As for the Manchester scene of the late ‘70s, Distractions drummer Alex Sidebottom tells me, “We played with quite a few of the bands on the [box set]. We did a 35-date tour in 1980 with The Members which was fun! Manchester in the late ‘70s [and] early ‘80s was a pretty rundown place. The pubs closed at 10:30 and the Thatcher government was destroying what industry there was left. There was a vibrant music scene, though. Punk had faded but places like The Russell club and Eric’s in Liverpool (which we played many times) had some amazing bands on. The Pretenders, The Cramps, Talking Heads, The Specials, Joy Division, Simple Minds, The Police and loads more all played at The Russell club.”
Adds Perrin, “If you think about the original punk scene in NYC, it was actually a collection of quite different bands: The Ramones, Patti Smith Group, Television, Blondie, Talking Heads. Yes, they knew each other and played together but they sounded quite different. The Manchester scene was a similar sort of thing. There’s not that much sonic similarity between Buzzcocks, The Fall, Joy Division and The Distractions but we all knew each other, hung out together and played on the same bills.”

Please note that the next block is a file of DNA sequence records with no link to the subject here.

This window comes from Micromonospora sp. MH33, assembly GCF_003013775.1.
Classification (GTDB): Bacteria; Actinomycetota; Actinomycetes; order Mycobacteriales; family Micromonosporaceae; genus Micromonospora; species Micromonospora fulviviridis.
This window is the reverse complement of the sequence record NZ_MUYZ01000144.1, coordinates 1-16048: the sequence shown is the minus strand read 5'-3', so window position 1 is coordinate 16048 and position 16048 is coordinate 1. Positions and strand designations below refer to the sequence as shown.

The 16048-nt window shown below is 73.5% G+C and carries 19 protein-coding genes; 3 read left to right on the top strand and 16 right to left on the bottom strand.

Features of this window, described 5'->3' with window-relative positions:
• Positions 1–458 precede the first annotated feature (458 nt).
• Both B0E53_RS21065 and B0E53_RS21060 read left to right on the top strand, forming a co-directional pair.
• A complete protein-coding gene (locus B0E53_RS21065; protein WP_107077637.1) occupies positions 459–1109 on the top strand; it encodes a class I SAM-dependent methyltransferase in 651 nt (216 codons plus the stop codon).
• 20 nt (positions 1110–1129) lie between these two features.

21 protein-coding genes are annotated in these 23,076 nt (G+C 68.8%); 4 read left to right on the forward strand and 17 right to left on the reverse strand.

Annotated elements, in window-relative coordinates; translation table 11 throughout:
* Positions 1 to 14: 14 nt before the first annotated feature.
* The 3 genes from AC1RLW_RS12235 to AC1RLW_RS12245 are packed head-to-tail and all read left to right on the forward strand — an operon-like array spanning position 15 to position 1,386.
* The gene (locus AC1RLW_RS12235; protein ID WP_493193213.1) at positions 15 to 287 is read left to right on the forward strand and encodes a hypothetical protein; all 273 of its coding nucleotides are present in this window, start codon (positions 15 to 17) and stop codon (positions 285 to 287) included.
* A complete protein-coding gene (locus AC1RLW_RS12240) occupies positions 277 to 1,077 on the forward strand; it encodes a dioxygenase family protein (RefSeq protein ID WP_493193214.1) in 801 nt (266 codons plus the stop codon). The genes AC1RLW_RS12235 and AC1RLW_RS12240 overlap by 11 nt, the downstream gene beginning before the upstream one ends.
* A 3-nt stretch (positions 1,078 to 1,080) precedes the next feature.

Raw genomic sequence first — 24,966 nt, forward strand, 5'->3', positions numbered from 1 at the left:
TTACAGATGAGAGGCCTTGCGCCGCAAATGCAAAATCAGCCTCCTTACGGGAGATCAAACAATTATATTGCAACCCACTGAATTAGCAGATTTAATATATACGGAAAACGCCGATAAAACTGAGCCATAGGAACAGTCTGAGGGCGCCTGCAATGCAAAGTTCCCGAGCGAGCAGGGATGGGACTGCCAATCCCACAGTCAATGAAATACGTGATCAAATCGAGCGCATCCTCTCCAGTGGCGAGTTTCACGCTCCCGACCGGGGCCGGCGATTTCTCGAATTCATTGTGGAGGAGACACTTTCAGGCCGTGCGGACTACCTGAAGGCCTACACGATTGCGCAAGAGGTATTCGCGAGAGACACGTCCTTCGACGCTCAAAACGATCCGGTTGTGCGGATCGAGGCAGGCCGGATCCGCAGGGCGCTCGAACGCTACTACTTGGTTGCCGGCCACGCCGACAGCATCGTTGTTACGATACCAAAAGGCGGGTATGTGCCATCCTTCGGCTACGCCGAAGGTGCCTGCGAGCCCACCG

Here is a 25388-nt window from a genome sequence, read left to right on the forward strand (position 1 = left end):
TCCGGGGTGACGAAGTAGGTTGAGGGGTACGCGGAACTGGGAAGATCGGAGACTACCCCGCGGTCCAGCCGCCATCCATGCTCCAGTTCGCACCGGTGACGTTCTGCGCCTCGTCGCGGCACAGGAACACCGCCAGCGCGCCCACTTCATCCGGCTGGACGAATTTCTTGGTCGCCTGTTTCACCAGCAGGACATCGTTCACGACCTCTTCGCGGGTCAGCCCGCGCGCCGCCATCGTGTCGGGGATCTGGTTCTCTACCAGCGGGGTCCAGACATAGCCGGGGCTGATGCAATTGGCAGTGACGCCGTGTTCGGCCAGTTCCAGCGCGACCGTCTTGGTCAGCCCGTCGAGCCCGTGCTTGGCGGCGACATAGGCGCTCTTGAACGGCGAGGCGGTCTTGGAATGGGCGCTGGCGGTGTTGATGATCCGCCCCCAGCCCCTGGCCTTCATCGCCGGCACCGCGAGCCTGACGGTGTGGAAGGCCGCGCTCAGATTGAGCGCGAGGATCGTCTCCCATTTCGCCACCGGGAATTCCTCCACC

VIDEO: The Distractions “Leave You To Dream”
The Records are considered power pop royalty — and for good reason. Their 1979 hit “Starry Eyes” remains a classic of the genre and two of their three studio albums are pretty much flawless. “Girl,” the song featured on the Kids box, was taken from their eponymous debut (titled Shades In Bed in the UK). Drummer and lyricist Will Birch — now a respected music journalist in his own right — says, “My memory of ‘Girl’ is that John [Wicks]’s tune preceded my lyric. [It] was usually the other way round. We thought of it as our ‘Cheap Trick moment.'”
AUDIO: The Records “Girl”